South Africa today is facing near total breakdown of its electricity infrastructure. Its once magnificent schooling system is deteriorating. Petty crime has been rampant for twenty years, and violent crime endemic for the past ten. The value of the Rand against the US dollar has dropped from 1:5 in 1998, to 1:18 today. Residents who want to escape an impending ‘Civil War’ are trapped because they have no relative purchasing power in international markets.

What South Africa’s tragedy must teach the world is that any dalliance with the socio-political principle of ‘equity’ will set a nation on a path to eventual collapse. Once any qualification other than merit is preferenced within governmental, business, and social spheres, the slide into eventual corruption is all but inevitable. Special categories of citizens – categories based not on competency, but on an identification with historical victimhood – will soon rise to take control of institutions, leading to their deterioration, corruption, and eventual collapse.

South Africa’s special category was race. Then it became tribe, and then it became those from whom most financial advantage could be mutually gleaned. The wider Western World’s special ‘equity’ categories include race too, but also now include ethnicity, sex, sexuality, and political ideology itself.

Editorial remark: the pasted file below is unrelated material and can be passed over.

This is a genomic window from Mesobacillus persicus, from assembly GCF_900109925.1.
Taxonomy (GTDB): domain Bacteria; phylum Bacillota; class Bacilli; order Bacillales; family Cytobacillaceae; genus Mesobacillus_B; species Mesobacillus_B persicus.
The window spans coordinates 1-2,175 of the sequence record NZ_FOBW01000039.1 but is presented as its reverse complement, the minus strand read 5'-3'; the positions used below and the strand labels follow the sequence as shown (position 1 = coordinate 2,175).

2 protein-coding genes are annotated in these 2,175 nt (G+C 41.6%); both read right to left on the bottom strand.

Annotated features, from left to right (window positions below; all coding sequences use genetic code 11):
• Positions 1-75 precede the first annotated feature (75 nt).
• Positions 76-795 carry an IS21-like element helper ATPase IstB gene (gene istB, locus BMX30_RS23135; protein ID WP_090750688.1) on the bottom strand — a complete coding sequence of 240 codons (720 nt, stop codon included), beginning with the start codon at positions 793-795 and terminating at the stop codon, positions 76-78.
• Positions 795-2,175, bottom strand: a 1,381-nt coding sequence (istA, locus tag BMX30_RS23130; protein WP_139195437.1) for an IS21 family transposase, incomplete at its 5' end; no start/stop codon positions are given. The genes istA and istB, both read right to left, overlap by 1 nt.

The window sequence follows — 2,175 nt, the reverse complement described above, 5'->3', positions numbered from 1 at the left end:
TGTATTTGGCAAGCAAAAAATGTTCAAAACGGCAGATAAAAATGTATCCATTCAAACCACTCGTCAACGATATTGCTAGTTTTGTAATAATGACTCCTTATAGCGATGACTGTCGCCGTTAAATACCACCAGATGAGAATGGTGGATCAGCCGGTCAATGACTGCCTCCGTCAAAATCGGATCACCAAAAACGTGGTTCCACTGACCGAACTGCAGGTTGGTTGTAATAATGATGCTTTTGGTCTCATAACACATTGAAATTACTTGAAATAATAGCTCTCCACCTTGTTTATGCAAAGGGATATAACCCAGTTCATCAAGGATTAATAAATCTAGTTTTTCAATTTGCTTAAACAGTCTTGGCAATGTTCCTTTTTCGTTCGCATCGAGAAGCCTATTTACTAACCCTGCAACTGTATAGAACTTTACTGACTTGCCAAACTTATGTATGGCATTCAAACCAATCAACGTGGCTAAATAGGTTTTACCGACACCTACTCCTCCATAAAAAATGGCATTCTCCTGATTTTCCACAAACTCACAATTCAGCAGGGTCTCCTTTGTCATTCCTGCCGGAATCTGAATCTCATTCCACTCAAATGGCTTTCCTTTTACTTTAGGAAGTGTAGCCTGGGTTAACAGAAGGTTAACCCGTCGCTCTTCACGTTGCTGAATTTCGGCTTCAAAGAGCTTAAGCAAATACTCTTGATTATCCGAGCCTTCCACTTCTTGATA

We in the Western World have become utterly obsessed with equity. We have blazed through equality and devoured its fruits. Not content, we now seek to tear up the very foundations of a healthy, functioning, and competent society, at the behest of an ideology that places historically-derived victimhood as the highest value in determining suitability for both public and private sector leadership. Banks, schools, arts companies, and airlines (Airlines!) now proudly boast of ‘line-in-the-sand’ equity targets.

We would be foolish to think our own turn away from equality and competency won’t have severe consequences in the decades to come. Our failure to recognise the true origins of South Africa’s tragedy, and our own foolish embrace of equity and victimhood as the north star of our shared political life, will cost us dearly.

Ben Crocker is a research fellow for Common Sense Society, in Washington DC. His Substack is Crocker’s Columns.

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Published by Nelle

I am interested in writing short stories for my pleasure and my family's but although I have published four family books I will not go down that path again but still want what I write out there so I will see how this goes